Here’s how Lender’s responds to consumer trends to reinvent the category.
Back in the 1990s, it was a bull market in more ways than one. In addition to stocks, the decade featured the great bagel run. However, during the low-carb craze in the early 2000s, sales of bagels came down to earth. Now, bagel producers are striving to reinvent their category’s image with bite-sized, portion-controlled and nutrient-filled products that are relevant to today’s fickle, calorie-conscious consumers. In the second part of our series on this category, Snack Food & Wholesale Bakery magazine interviewed Ray O’Brien, vice president for Lender’s Bagels, Mountain Lakes, N.J. Read what he had to say.
Snack Food & Wholesale Bakery: What are the consumer trends impacting the bagel category and how have you responded to these trends with new products?
Ray O’Brien: There is growing popularity for different flavor profiles such as sweet, savory and whole wheat based bagels. There is also a trend towards portion-control products and products just for kids. Lender’s has responded by having bagels in the sweet and savory profiles and by adding whole wheat and grain varieties that are high in fiber. Recently, Lender’s introduced a 100 Calorie Bagel and Little Lender’s Bagels that are targeted just for kids.
SF&WB: How are bagels performing against other baked goods in the breakfast eating occasion?
O’Brien: Many bagel producers are adding fruit and grain varieties to compete against other baked goods. Some manufacturers are creating seasonal varieties with fruit and grains centered on the seasons such as apple-cranberry for the fall.
SF&WB: What have been the challenges that bakers face in taking bagels into the sandwich-eating arena? What is the opportunity for bagel producers in the snacking occasion?
O’Brien: Bagels have traditionally been viewed as a breakfast item, spread with cream cheese, jelly or butter. But bagels are very versatile, and there has been a recent push by manufacturers is to show that bagels can be consumed throughout the day. Bagels are great for lunch topped with lettuce, onions, tomatoes and cold cuts for example, and for dinner topped with cheeses, tomato sauce and meats. The tricky part is getting consumers to change their behaviors and view bagels as the perfect food for consumption throughout different parts of the day. Consequently, new Lender’s 100 Calorie bagels are the perfect base for sandwiches, and new Little Lender’s are the perfect snack. At just 70 calories, the plain style is great with a little peanut butter and jelly spread on, and the cinnamon flavor is great right out of the bag.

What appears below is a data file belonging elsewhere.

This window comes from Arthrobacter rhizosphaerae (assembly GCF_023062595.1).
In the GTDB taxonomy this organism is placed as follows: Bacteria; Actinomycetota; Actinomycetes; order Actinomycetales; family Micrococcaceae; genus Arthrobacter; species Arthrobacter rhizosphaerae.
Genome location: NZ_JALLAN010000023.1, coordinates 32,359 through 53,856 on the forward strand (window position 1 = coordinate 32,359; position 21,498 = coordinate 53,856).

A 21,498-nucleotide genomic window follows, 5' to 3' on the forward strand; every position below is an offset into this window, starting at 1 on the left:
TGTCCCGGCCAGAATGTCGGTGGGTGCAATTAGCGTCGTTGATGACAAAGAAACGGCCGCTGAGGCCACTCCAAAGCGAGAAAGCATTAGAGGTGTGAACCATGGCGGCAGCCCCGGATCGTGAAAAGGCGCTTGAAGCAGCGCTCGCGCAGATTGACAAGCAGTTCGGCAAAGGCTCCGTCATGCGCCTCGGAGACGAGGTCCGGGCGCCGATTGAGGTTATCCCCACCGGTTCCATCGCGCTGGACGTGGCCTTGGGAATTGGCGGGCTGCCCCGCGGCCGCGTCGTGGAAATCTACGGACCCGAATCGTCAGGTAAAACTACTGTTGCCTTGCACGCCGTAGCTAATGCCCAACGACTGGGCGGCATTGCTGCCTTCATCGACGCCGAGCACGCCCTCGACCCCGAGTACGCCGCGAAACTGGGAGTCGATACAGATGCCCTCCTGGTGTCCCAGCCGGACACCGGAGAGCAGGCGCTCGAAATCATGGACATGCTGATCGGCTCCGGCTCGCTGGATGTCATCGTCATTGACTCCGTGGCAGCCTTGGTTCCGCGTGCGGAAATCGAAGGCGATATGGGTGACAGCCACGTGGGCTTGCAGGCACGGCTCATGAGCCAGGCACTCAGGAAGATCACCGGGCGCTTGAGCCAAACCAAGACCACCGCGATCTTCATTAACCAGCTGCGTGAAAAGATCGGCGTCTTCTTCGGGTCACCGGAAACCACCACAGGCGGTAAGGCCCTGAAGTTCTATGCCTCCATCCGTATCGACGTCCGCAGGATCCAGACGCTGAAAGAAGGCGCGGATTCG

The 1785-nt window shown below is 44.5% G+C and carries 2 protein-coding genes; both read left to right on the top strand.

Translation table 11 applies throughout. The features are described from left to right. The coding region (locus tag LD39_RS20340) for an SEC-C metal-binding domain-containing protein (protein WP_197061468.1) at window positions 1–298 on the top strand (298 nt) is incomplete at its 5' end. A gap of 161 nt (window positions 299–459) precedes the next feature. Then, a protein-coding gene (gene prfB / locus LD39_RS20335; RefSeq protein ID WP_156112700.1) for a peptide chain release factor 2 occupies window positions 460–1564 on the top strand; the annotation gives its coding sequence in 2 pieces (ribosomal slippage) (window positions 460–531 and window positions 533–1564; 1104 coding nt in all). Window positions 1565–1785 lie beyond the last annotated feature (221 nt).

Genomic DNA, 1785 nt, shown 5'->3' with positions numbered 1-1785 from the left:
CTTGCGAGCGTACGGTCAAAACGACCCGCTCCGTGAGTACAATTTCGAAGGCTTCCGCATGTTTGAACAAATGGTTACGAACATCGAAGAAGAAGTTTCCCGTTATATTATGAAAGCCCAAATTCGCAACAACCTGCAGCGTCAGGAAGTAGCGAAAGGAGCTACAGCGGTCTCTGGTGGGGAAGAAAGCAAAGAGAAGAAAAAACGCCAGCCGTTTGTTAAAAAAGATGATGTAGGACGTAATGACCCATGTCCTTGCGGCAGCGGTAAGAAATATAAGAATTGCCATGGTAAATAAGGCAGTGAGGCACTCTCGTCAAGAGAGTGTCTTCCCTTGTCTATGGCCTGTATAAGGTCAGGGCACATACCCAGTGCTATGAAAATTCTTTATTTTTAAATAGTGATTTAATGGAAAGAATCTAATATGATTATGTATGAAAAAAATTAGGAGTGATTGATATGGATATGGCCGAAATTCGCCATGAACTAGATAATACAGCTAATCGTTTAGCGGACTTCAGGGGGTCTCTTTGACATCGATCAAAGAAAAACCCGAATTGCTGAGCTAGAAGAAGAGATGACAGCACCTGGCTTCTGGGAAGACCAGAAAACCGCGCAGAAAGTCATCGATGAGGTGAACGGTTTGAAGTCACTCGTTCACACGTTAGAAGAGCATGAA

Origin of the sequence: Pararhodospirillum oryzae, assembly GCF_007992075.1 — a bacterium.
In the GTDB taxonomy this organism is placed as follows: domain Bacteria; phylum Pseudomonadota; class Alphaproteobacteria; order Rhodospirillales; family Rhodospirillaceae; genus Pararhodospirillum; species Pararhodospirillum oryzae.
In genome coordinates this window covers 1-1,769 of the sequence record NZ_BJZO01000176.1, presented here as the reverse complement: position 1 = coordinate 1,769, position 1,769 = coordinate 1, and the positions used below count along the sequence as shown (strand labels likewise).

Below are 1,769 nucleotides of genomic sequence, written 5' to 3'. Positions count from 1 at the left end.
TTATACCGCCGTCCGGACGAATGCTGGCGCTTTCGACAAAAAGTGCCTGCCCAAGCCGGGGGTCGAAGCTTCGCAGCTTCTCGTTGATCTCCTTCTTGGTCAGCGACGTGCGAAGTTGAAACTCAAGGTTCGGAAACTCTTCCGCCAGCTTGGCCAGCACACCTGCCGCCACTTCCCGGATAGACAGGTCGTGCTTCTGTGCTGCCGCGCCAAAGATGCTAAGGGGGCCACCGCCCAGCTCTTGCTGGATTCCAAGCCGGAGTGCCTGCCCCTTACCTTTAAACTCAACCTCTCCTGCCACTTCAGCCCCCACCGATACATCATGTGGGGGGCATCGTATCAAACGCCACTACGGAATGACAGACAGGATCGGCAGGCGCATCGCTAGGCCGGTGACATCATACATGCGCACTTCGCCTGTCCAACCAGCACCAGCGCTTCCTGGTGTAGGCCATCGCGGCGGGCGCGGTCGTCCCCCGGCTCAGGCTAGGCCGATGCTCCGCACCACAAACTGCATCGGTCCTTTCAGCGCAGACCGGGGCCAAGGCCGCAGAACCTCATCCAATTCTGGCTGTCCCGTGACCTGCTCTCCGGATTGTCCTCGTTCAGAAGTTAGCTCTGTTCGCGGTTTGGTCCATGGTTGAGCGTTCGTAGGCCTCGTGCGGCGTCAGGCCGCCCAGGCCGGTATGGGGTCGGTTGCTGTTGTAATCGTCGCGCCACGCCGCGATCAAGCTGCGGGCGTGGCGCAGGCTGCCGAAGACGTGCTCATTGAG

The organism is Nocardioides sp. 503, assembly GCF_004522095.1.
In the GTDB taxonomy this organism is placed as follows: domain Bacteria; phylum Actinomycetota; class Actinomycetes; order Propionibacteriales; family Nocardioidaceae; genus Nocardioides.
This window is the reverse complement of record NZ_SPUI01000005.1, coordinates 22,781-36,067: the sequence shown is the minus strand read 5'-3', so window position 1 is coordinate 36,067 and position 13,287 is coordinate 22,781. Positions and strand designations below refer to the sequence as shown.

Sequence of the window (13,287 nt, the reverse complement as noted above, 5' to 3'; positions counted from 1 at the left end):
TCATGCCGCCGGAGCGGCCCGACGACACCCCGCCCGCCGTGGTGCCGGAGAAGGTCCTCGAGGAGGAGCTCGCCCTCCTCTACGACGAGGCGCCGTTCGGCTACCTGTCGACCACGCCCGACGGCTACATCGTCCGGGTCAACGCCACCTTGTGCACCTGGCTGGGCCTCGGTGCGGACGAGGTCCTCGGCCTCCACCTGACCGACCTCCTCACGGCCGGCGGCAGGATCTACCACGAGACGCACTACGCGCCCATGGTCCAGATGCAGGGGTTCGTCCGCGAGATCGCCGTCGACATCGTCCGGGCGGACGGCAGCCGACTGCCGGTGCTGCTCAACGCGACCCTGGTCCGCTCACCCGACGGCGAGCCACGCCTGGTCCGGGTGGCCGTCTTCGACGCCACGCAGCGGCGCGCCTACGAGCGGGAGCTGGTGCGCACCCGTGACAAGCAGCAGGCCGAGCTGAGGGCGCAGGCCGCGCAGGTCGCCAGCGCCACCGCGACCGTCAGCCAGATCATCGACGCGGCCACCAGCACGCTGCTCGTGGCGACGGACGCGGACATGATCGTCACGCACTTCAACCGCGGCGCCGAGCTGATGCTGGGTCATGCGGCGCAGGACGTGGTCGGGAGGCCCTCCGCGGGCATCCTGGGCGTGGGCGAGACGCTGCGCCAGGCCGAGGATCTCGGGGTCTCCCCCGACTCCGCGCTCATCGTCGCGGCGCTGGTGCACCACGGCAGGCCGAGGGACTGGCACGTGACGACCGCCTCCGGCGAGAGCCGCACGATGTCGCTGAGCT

SF&WB: As a long-time player in the bagel industry, how has the market changed over the years?
O’Brien: Fresh is the prominent player today because of its placement in the fresh bread aisle. The choices, varieties and innovation available in that aisle as helped Fresh bagels maintain strong sales. The frozen category has seen declines in recent years, and the refrigerated category is maintaining its presence in specific areas of the country.
SF&WB: Bagel sales soared throughout the 1990s and early 2000s until the low-carb diet craze hit the category hard. While sales of bagels have rebounded, what sort of challenges do bagels face from a nutrition perspective and how has the industry responded to these challenges?
O’Brien: Consumers are more concerned with eating healthy and staying in shape. There is a big focus on portion control and watching caloric and fat intake. There is more medical evidence then ever before that people that eat healthy live longer. Bagel manufacturers need to follow these trends by showing consumers they can still eat the foods they love, like bagels, and can do so by eating smaller portions or opting for healthy alternatives. By offering healthier alternatives like whole wheat, nut and grain options and portion-controlled options, manufacturers can stay on trend while maintaining sales.
Editor’s Note: Check out our December issue for the Market Trends feature on the bagel category.
Taking a Fresh New Approach to Bagels (Part 2)
December 8, 2009